There's much to overcome. The legacy of eight years of Bush wars and Bushonomics. Election "victories" in 2006 and 2008 that were hollowed by retreat and compromise. A hard Right whose growing momentum and power casts long shadows over the future. A business-friendly Supreme Court that has declared corporations not only to be "persons" but endowed the human right of free speech of which money is a form, and thereby sanctified their right to buy elections. And a media system which has gutted its news-gathering and analysis staffs and folded them into entertainment departments. The owners of those outlets deserve the epitaph once penned by William Allen White about newspaper tycoon Frank Munsey: "He combined the talents of a meatpacker, the manners of an undertaker, and the morals of a moneychanger. May he rest in trust."

All the more reason for a now or never fight to be present in spirit and action with those protesters in Madison. Let me leave the last word to La Follette. In 1924, during the delusive era of "Coolidge Prosperity" when the Republicans ran the incumbent "Silent Cal" and the Democrats a Wall Street lawyer, John W. Davis, the shrinking cadre of surviving beleaguered Progressives lacked a candidate worth voting for. "Fighting Bob," himself slowly dying of heart disease, gave them an alternative by running an underfunded, lonely but vigorous -- and of course hopeless -- independent campaign. Back in 1911, when he was an unsuccessful aspirant to the Republican nomination, he had written: "Democracy is a life and demands constant struggle." Now, at the dissidents' convention that nominated him, he ran on a platform whose final words declared: "The nation may grow rich in the vision of greed. It will grow great in the vision of service." Luckily, the progressive roots planted earlier had not died; they only required watering by efforts of the faithful, and only nine years after 1924 they blossomed in the New Deal and its successors.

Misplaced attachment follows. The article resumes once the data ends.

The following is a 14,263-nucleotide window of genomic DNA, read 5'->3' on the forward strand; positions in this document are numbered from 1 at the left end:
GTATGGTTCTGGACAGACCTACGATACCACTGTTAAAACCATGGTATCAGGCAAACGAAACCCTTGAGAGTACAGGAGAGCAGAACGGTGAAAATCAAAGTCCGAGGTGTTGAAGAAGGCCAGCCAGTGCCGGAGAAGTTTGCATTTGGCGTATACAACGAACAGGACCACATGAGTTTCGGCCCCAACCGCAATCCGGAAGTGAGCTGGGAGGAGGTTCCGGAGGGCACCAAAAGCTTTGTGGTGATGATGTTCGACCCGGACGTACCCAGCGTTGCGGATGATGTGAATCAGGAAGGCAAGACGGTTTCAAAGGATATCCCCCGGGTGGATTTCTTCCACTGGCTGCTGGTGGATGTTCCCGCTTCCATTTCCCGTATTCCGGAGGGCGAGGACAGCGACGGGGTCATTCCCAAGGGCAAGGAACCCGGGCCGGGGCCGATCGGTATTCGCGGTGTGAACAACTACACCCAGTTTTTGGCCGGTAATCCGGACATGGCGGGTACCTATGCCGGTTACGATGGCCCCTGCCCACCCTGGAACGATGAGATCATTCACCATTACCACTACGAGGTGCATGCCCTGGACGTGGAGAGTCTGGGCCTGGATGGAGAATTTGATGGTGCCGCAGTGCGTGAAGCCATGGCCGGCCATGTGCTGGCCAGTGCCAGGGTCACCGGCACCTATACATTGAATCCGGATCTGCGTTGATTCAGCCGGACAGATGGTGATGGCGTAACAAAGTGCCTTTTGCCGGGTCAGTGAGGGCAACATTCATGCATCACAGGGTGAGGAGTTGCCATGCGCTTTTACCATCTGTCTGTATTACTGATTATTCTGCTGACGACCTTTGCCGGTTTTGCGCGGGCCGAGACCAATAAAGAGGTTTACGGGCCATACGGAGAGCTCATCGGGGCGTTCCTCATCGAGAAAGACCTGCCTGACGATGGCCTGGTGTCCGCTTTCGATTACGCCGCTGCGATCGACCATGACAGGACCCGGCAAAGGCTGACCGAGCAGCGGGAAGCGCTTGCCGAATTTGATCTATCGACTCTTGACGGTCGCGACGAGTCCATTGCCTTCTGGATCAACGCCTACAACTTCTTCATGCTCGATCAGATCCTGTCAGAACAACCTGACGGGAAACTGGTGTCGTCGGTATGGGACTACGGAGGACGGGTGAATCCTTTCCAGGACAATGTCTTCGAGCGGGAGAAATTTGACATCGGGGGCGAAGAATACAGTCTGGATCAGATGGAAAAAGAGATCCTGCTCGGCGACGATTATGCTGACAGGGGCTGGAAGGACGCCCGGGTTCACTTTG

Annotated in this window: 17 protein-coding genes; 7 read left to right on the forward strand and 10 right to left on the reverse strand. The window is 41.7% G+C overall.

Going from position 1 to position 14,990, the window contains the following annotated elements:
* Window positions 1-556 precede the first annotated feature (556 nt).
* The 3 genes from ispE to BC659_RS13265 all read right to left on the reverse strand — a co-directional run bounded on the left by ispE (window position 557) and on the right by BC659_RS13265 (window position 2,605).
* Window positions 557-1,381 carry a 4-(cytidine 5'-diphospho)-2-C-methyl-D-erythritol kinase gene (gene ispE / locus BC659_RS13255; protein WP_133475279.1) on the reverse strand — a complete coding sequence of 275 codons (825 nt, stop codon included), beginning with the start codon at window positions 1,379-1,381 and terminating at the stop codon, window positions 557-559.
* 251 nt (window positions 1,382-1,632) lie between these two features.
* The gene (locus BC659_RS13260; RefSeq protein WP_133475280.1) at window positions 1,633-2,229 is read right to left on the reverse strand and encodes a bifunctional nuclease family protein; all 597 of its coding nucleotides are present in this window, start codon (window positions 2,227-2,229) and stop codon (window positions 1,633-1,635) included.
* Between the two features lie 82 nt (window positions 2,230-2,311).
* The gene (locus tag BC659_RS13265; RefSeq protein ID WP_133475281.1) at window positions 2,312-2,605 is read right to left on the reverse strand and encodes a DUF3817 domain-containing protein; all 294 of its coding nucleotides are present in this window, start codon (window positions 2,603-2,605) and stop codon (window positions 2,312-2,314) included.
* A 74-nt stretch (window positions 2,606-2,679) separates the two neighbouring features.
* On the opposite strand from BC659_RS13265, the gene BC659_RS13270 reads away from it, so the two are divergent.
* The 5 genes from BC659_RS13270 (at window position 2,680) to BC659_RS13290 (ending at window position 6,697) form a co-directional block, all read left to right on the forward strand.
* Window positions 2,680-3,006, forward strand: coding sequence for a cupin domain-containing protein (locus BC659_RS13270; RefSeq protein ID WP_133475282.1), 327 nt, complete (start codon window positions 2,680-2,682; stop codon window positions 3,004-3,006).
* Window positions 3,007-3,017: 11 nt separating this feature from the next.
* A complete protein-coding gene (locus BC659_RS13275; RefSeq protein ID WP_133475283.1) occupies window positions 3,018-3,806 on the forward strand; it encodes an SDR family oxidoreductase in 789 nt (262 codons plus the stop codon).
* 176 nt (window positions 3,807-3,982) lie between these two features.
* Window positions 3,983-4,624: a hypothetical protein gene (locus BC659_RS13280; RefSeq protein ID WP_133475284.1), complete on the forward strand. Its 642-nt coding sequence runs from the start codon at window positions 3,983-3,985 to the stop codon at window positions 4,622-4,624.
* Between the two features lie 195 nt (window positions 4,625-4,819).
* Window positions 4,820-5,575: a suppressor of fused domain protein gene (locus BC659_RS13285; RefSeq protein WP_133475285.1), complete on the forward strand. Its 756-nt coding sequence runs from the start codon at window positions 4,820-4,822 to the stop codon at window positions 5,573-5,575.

Let us progressives of this moment recall those 1911 and 1924 words of La Follette, beaten but unbowed. Let us pass them on, act by them and live by them, starting with support of the Madison resisters. The past is back. The time is now.

Historian Bernard Weisberger is the author of The LaFollettes of Wisconsin: Love and Politics in Progressive America (Madison, University of Wisconsin Press, 1994)